Since 1999, lenders have been legally required to cancel a borrower's Private Mortgage Insurance (PMI) when his mortgage balance (for a loan closed past July of '99) reaches less than seventy-eight percent of the price of purchase, but not at the time the borrower's equity gets to twenty-two percent or more. (There are some exceptions - like FHA loans.) However, you have the right to cancel PMI yourself (for mortgages closed after July 1999) at the point your equity rises to 20 percent, no matter the original price of purchase.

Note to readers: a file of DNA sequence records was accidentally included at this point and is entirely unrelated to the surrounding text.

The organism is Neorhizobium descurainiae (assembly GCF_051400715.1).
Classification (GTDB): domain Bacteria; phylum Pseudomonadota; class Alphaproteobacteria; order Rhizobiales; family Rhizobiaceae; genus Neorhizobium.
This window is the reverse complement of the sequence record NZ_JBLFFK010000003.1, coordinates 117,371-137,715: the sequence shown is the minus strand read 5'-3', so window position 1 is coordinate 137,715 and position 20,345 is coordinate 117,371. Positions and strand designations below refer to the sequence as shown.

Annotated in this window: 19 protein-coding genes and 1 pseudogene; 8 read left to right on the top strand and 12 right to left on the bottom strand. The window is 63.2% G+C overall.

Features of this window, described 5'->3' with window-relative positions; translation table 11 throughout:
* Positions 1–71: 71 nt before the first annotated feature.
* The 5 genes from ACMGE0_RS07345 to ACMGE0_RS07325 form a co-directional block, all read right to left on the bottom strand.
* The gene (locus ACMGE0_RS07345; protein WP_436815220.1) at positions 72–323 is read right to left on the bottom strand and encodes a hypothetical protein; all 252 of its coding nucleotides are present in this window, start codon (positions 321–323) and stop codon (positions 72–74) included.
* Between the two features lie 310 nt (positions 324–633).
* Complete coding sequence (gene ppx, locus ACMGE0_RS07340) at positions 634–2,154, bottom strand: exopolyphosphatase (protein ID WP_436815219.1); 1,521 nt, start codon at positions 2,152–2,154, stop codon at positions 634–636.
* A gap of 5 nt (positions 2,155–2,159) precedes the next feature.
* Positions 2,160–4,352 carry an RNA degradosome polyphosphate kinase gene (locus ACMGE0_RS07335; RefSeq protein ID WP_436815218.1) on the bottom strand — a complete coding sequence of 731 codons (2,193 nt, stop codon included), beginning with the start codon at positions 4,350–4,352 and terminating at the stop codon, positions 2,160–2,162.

Review your monthly statements often. You'll want to stay aware of the the purchase prices of the houses that are selling around you. You've been paying mostly interest if your mortgage loan closed fewer than 5 years ago, so your principal probably hasn't gone down much.
Once you think you've achieved at least 20 percent equity in your home, you can start the process of canceling your Private Mortgage Insurance. First you will let your lender know that you are requesting to cancel PMI. The lending institution will require proof that your equity is high enough. You can acquire documentation of your equity by getting a state certified appraisal on form URAR-1004 (Uniform Residential Appraisal Report), required by most lenders before canceling PMI.
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